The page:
Annex A. Background: OECD work on data-driven public sector

The OECD has contributed to the thinking around the role of data in governments, society and the economy. Work from various areas across the OECD helps relevant actors understand the opportunities and challenges presented by recognising the value of data. Box A.2. gives an overview of the OECD work on data. Collectively they form an important body of work that has shaped the conversation about the application of data and allowed for the discussions that led to the development of this report.

The OECD’s Going Digital project, initiated in 2017, supports stronger and more inclusive growth from the digital transformation by building a coherent and comprehensive policy approach. It aims to help citizens, governments and businesses shape digital transformation so that it benefits society and leaves no one behind (OECD, 2019[1]). Digital transformation impacts every aspect of our lives; while there are opportunities for this to improve lives, there is also a risk of it disrupting things in ways that negatively impact on people’s well-being.

The OECD Recommendation of the Council on Digital Government Strategies (OECD, 2014[2]) provides the basis for governments to consider their role in creating the strategic conditions for a digital by design and data-driven culture. These conditions not only have an impact on ministerial institutions and the “business of government”, but should also foster effective delivery throughout the public sector and its agencies including providers of health, education, and other public goods and services. Principle 3 of the Recommendation focuses on data, and specifically the need for supportive frameworks to encourage the re-use of data and build the foundations for unlocking the value of raw and isolated data in delivering 21st century digital government (Box A.1.)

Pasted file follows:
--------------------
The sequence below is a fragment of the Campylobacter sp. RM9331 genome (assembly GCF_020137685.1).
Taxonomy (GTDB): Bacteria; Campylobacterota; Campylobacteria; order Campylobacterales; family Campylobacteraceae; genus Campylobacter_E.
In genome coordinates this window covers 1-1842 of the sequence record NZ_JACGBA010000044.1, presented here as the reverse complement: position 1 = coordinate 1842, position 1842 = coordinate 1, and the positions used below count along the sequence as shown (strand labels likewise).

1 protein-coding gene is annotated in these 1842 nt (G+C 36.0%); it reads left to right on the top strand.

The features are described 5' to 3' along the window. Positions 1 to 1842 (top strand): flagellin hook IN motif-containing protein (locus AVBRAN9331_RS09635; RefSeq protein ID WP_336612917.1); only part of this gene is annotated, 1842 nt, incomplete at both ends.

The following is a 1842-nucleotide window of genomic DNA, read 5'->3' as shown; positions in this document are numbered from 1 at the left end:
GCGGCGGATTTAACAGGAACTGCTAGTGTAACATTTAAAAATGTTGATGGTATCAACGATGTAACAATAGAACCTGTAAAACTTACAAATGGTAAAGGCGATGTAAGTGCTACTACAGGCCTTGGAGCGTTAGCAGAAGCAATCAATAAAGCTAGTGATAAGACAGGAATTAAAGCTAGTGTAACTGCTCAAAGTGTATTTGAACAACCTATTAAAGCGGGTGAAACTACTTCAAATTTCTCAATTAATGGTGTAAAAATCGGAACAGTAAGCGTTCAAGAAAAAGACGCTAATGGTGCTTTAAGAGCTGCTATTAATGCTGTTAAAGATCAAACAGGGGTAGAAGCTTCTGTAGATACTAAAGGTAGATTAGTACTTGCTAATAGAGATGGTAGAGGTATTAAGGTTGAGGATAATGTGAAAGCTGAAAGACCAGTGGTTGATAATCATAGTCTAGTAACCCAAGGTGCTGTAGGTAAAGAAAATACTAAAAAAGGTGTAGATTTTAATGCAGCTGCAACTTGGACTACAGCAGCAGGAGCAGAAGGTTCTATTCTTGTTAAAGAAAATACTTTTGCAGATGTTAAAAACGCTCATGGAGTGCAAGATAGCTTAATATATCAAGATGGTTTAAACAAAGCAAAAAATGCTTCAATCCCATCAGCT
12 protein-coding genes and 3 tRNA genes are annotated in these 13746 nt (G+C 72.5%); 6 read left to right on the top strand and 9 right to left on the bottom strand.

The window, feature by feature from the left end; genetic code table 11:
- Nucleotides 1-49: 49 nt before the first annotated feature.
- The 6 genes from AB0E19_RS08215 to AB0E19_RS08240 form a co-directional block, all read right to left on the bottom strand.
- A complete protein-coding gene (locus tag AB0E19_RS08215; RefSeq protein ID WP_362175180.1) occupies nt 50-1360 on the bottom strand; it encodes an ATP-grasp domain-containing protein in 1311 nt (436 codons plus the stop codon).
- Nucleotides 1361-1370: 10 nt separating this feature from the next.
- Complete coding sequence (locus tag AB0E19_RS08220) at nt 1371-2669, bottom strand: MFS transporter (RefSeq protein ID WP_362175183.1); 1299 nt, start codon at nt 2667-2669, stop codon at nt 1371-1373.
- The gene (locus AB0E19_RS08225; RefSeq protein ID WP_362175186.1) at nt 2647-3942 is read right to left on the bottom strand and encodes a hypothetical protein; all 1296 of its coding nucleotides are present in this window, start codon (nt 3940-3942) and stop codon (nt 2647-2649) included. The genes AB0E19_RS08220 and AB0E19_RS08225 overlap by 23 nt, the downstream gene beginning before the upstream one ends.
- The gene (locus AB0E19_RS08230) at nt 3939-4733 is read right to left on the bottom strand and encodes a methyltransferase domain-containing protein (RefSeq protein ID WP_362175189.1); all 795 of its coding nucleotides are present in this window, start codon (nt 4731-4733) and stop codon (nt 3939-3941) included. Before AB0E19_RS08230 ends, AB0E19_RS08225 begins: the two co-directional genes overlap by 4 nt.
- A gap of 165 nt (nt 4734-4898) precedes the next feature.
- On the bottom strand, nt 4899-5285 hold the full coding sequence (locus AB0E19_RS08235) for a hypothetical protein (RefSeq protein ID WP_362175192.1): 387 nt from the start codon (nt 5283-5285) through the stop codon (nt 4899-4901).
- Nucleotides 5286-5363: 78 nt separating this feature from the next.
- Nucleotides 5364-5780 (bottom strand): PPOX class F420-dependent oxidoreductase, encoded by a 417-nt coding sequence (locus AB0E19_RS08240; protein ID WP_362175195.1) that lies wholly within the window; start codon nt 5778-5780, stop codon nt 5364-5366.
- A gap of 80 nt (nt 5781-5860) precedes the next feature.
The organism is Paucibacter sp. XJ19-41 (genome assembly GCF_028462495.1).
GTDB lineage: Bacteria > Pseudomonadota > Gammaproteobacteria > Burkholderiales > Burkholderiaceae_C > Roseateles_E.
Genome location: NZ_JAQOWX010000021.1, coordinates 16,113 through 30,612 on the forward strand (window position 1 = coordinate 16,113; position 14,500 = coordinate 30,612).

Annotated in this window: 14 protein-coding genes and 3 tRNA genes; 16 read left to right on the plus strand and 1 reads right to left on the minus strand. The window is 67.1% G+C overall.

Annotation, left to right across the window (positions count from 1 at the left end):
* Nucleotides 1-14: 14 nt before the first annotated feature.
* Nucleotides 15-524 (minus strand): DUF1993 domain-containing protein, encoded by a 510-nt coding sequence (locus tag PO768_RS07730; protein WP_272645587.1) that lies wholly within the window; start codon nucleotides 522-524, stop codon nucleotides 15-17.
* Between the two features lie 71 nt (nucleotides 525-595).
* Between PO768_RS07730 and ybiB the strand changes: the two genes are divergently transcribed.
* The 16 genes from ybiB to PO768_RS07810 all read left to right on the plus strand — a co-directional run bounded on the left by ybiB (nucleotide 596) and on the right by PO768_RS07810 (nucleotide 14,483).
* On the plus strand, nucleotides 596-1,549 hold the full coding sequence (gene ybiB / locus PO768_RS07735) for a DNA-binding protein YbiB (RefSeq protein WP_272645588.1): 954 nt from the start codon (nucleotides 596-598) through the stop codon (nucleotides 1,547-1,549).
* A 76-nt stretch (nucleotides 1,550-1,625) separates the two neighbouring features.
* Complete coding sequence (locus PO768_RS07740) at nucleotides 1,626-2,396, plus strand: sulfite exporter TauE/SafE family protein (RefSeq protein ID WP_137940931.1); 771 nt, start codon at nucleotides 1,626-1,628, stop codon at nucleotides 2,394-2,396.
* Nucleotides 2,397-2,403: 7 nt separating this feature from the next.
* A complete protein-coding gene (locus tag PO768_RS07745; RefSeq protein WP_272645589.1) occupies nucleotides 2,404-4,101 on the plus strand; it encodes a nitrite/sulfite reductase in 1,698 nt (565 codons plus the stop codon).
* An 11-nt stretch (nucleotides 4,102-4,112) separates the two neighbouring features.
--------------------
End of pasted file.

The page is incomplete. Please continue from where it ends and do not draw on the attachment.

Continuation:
The crosscutting nature of the role of data throughout society highlights the value of collaboration within the OECD. The OECD Secretariat brings together the ecosystem of actors engaged in the digital economy, open data and open science policy areas at the country level to better understand how the fostering of improved access and sharing of data can contribute to better governance and public value creation.

This report draws on cross-directorate work within the OECD, including the OECD Project on Enhancing Access to and Sharing of Data, led by the OECD Directorate for Public Governance and the Directorate for Science, Technology and Innovation, through their relevant committees – the Public Governance Committee; the Committee on Digital Economy Policy; and the Committee for Scientific and Technological Policy.

Other OECD Recommendations, such as the OECD Recommendation of the Council concerning Access to Research Data from Public Funding (OECD, 2006[3]), the OECD Recommendation of the Council for Enhanced Access and More Effective Use of Public Sector Information (OECD, 2008[4]) address data access and sharing, and provide guidance and best practices.

The OECD Directorate for Public Governance, has worked with OECD member and partner countries to: